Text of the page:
Sunday, April 13, 2014

Colorized photo show...

Colorized photo show...  Via reader Simi L.  You'll want to make this full screen...

I want one of these!

I want one of these!  I don't think Debbie would let me, though :)

Internet access...

Internet access...  For quite a few years now, we've been using SDWISP as our ISP for our home in Jamul.  The owner (Eric Williams) has done a wonderful job for us, with an excellent product at a fair price, topped off with spectacular personalized customer service.  If you live in one of the areas that SDWISP services, you'd be crazy not to use them for your Internet access.

However, it's a wireless access service (due to the remote locations of his customers), and because of that its bandwidth is limited.  They have several plans, with speeds up to 15/3.75 mbps – perfectly respectable speeds, but not as fast as urban broadband ISPs.  Furthermore, SDWISP's links are concentrated, meaning that a number of customers share one fat wireless link to the wired Internet access point (the POP, for the geeks).  That means that on occasion, if a number of customers happen to be accessing the Internet at the same time, your speeds may not be as high.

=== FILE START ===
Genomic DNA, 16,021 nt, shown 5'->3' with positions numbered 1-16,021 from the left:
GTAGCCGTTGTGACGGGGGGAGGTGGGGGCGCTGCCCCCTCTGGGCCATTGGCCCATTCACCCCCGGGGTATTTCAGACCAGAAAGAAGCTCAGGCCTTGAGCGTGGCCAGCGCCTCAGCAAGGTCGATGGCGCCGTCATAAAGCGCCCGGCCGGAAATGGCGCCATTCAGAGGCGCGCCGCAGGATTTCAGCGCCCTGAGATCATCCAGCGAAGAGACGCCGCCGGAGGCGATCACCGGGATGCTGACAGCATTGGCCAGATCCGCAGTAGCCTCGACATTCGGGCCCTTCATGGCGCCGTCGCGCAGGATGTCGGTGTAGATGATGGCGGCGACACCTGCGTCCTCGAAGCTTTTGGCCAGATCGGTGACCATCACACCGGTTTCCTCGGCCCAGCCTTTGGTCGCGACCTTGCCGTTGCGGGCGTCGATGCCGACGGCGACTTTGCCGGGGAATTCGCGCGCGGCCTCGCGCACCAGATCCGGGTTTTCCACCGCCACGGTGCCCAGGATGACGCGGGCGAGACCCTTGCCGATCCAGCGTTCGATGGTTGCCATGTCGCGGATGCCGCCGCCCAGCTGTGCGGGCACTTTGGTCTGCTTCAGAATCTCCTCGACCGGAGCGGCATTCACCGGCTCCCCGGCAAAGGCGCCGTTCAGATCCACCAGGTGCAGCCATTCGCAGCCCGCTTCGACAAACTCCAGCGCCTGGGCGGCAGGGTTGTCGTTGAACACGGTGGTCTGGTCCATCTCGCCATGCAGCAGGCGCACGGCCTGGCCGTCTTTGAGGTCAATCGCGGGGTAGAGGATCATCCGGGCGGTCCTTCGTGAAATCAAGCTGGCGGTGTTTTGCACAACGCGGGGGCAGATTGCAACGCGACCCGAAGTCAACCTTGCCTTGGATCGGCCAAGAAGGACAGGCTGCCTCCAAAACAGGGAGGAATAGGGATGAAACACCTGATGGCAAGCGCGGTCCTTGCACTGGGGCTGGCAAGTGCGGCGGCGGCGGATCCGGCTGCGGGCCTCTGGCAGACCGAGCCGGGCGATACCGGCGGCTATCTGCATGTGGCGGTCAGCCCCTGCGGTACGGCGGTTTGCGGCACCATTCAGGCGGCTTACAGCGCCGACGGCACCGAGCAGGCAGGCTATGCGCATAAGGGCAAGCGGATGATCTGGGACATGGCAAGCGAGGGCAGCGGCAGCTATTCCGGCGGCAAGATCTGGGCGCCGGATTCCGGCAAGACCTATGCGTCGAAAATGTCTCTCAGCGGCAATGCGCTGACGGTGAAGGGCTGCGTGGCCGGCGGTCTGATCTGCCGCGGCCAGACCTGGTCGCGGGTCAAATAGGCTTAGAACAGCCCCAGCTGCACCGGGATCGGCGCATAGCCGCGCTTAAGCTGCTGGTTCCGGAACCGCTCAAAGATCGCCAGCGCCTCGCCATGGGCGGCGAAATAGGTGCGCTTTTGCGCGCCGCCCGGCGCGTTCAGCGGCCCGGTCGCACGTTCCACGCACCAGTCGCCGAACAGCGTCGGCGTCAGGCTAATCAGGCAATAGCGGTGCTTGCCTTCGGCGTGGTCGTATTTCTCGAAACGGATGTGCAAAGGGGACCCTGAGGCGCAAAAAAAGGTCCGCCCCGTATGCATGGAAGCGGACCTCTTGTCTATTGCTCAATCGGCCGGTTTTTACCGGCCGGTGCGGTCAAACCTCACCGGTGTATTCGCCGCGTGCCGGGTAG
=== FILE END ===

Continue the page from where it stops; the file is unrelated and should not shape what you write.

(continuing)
In our new home (just north of Paradise, Utah), the situation is much different.  It just happens that cable TV for the town of Paradise runs right by our house.  It's Comcast, so I signed up for that.  I received my modem (an Arris TG862) and installed it yesterday.  It took about an hour (and 7 modem reboots!) for Comcast to figure out how to talk with the modem – but once they did, the rest of the installation was painless and took only a few minutes.

I signed up for Comcast's second-tier Internet service: 50/12 mbps (they also have a 105/20 mbps service that is considerably more expensive).  Speed tests to any server in the U.S. proved that the speed is real – I consistently got speeds 5% to 10% over what was promised.

It's amazing what a perceived difference that speed makes, most especially with videos.  HD videos stream flawlessly, something we could only do intermittently in Jamul.  And the fast web sites out there (Drudge Report is a good example) now “pop” virtually instantaneously.  Awesome!